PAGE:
I’ve been reading more of Maxine Greene’s work on aesthetic education (as part of a course through the Lincoln Center Institute) in which Greene seems also to be struggling to find clear ways to explain, in layman’s terms, what happens when we use art to learn. Her writing style is so fluid and her voice so authoritative that you might not perceive her composition as a “struggle” (and indeed she might not describe herself as “struggling” either) but as her reader, as someone who has thought about this sort of thing for years and is combing through Greene’s writing to find a clearer expression of the academic and rhetorical aims of aesthetic education, I must say that I’m finding lots of lucid explanation that ripples through the subject without yet clarifying it. At least not in the ways I need. She is concerned mainly about art education period: What it means (or really ought to mean), why we should do it, how it works.  My concern is this: how does the process of making and engaging art help us do a better and more interesting job of teaching rhetorical ingenuity: identifying potential sources of insight, locating/mining/interacting with those resources, tapping into one’s own prior knowledge and experience as ways of knowing and not-knowing, determining what kinds of knowing are needed by and for one’s audience/oneself/those beyond who might benefit from your work, plus all that other rhetorical canon stuff (invention, arrangement, style, delivery, memory, taste).
Of course any educated rhetorician can rationalize the use of art to teach composition. What I’m looking for is more information: research data from other disciplines, explanations I haven’t already thought of or read about elsewhere, and also I’m looking for more discussion of the creative process as something novices can authentically do with satisfying outcomes that aren’t purely responses to “real” art done by experts.
But I digress. Sort of. Not really. As I search in Greene for a way to articulate the collage workshop I come across this from her “Notes on Aesthetic Education””

Surely we can learn to articulate more clearly what it is about making
and attending that so often opens up new perspectives, that allows people to
perceive new experiential possibilities, that offers them new symbolic
languages through which to express themselves. Surely, when we are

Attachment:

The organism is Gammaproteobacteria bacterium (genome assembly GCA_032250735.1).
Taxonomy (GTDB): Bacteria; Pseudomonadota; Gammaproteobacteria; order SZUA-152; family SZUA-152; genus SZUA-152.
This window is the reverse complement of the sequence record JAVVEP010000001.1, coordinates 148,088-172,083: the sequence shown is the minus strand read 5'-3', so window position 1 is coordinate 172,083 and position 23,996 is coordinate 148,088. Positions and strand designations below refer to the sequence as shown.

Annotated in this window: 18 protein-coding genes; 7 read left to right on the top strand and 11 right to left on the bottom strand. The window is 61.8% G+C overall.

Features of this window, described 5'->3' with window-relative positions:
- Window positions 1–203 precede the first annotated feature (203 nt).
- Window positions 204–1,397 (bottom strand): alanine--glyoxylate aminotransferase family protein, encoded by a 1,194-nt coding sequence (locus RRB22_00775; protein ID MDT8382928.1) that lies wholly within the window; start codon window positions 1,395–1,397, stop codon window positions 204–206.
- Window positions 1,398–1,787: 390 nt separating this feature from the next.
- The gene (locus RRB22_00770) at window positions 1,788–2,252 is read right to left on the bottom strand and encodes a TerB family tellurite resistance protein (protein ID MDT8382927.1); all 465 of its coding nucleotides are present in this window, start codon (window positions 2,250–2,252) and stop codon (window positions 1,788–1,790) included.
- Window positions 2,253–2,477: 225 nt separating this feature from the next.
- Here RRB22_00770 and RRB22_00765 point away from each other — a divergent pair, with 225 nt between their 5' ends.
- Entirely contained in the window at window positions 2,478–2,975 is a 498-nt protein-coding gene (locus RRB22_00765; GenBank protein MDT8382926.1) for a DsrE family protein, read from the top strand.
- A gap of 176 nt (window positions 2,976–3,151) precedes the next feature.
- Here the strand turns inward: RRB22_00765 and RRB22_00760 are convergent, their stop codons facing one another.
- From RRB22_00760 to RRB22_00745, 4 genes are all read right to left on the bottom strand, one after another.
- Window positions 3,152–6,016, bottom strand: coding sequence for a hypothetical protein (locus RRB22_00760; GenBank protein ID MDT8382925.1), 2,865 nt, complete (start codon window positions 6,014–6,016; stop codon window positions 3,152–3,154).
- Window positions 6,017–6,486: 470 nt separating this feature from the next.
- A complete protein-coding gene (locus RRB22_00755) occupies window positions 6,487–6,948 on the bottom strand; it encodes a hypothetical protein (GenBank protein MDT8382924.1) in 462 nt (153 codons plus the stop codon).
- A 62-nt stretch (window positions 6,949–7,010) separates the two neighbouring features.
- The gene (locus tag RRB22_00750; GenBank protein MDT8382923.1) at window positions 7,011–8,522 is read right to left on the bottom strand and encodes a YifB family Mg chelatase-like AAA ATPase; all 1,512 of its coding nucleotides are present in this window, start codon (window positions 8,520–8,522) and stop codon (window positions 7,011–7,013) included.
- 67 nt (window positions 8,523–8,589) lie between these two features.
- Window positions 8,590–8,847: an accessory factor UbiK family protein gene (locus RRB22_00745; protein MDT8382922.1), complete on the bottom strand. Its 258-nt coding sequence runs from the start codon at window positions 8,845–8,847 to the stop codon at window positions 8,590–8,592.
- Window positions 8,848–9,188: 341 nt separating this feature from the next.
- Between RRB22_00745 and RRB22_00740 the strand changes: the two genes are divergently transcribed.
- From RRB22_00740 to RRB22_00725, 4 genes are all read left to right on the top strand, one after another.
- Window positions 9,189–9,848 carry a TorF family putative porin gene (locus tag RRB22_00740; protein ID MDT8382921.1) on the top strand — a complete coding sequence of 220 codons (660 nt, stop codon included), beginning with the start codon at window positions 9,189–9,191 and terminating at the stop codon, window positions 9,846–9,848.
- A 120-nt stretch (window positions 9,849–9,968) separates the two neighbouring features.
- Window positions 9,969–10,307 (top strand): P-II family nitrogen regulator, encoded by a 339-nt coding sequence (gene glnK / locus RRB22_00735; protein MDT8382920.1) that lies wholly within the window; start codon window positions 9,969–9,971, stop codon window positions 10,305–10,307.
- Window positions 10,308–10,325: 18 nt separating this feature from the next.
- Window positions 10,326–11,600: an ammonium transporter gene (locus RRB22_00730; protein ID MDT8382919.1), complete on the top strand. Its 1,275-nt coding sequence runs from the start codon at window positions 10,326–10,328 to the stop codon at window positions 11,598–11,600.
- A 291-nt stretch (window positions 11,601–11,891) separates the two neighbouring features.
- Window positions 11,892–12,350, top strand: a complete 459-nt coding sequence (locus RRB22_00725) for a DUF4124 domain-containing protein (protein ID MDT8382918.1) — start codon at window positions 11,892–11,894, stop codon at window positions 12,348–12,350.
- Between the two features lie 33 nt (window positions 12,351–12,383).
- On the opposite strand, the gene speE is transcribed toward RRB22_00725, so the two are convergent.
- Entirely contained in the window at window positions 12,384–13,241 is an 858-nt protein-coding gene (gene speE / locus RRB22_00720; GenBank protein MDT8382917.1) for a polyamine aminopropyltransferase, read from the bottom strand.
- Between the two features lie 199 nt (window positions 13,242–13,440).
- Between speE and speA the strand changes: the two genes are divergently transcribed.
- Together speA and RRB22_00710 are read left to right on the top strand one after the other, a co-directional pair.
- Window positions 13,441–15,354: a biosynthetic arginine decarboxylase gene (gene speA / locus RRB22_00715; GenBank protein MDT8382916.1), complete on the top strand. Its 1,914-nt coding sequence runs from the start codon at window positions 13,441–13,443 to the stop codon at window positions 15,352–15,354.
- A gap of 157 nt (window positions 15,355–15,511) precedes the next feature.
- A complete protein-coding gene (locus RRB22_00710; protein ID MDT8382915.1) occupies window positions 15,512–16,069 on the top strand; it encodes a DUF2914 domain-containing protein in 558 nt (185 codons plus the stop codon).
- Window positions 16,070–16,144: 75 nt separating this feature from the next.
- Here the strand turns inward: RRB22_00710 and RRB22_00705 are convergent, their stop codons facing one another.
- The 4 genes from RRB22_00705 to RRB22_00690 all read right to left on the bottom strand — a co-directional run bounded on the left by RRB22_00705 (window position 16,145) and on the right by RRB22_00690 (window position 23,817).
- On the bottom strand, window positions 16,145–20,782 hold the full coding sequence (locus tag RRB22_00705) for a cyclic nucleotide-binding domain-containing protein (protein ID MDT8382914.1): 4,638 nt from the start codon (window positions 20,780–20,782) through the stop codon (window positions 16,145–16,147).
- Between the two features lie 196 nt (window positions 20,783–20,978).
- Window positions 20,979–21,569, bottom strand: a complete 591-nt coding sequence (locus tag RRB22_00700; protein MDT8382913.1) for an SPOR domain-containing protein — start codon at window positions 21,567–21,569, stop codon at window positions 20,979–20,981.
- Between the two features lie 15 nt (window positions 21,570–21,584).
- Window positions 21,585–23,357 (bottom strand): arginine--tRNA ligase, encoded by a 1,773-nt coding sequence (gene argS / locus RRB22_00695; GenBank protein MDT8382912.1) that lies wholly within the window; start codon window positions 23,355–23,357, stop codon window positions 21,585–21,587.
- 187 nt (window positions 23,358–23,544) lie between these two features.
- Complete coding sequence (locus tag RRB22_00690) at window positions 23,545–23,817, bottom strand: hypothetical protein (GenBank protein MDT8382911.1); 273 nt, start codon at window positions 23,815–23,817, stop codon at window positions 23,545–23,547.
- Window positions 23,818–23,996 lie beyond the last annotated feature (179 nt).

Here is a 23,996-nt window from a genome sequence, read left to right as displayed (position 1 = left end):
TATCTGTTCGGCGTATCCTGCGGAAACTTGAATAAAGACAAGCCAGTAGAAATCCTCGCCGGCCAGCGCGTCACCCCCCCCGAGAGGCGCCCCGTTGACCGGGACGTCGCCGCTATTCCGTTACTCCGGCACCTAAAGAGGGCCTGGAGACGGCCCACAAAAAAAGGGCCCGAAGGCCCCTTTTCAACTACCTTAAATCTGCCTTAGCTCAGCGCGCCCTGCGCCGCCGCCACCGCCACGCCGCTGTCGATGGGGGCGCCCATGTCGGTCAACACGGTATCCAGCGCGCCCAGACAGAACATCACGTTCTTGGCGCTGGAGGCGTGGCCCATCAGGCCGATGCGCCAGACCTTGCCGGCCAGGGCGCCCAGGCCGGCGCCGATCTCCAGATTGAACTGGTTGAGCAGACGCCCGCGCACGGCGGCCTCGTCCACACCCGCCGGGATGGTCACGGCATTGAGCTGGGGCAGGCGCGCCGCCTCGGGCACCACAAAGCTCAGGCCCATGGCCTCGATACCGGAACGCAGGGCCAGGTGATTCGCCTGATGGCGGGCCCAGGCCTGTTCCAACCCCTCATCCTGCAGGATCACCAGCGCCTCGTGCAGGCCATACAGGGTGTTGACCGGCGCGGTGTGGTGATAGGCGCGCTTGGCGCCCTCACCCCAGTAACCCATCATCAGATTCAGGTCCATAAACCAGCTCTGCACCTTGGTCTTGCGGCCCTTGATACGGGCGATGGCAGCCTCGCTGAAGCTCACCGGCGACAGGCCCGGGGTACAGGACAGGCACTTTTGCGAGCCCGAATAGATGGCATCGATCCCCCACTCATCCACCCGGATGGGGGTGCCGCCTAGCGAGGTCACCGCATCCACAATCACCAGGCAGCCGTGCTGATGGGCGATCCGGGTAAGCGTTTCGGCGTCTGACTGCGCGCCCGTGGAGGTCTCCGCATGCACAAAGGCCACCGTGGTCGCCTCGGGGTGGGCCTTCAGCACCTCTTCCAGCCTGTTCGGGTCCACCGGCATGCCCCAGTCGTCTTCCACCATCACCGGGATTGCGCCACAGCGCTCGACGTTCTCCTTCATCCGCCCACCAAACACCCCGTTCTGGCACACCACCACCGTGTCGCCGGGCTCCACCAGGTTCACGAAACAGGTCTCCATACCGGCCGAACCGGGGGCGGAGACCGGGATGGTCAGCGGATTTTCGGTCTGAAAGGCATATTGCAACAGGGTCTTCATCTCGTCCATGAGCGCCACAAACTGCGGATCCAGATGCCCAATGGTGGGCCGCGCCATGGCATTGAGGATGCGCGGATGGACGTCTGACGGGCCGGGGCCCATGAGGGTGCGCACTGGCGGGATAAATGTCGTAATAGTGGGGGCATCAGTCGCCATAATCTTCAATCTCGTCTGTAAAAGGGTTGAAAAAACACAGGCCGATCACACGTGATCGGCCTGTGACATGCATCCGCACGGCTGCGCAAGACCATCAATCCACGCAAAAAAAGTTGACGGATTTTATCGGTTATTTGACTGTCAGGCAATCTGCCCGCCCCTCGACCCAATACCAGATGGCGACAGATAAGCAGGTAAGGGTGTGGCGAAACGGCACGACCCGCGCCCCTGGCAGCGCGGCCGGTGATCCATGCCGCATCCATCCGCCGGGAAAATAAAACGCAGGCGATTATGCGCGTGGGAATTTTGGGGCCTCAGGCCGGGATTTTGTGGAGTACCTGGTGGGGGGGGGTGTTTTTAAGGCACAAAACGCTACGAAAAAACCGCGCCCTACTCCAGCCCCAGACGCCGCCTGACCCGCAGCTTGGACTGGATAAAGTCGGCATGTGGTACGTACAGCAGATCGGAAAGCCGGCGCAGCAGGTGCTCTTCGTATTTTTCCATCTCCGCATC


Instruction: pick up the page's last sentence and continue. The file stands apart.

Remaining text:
aesthetically educated, we can break through the either/or [of cognitive vs affective learning]. (19)

So far that’s as close as I’ve come (see what I mean?) to what we’re supposed to be doing with the collage. And perhaps “critical thinking” is too specifically Schonian a term for that process.  I am more comfortable calling it “deliberation.”  I’m hoping that the collage-composition experience will be a deliberative experience in which the participants:

  • Keep their minds open to sources of insight and inspiration from unexpected sorts of artifacts.
  • Approach the collage activity as one of contemplation as well as of creativity.
  • Work with a “believing game” attitude: expecting the process to reveal something to them.
  • Produce something that feels complete and satisfying.
  • Generates an artifact they will want to look at again and again, one that intrigues them and speaks to them in different or nuanced ways over time.

All of that is true of my collage above:
Although my underlying purpose the day I made it was to compose a complex image that in some spoke to myself-concept as a teacher, the images I gathered were chosen rather serendipitously. I ended up cutting the above image from a full-page photograph of a group of masqueraded revellers in Spain from a National Geographic magazine.
I drew my hand-configuration first and selected the image later as one that might lend itself to the composition As I slowly snipped the image and as I shifted it around on the page the activity became a meditation on not only what should go where but why and why not. I made decisions about the positioning of my hand or hands on the page that would ultimately feature the image and whether to keep the reveller’s hand visible; I asked myself about the significance of the masks and about the fact that the mask remaining in my image is really on the top of a reveller’s head rather than on his face. Is that somehow relevant to my self-concept as a teacher? And so on.

Ultimately, I completed an image that I could explain in a variety of ways but, to be honest, I am still listening to what it has to say.
Image source: HB Hessler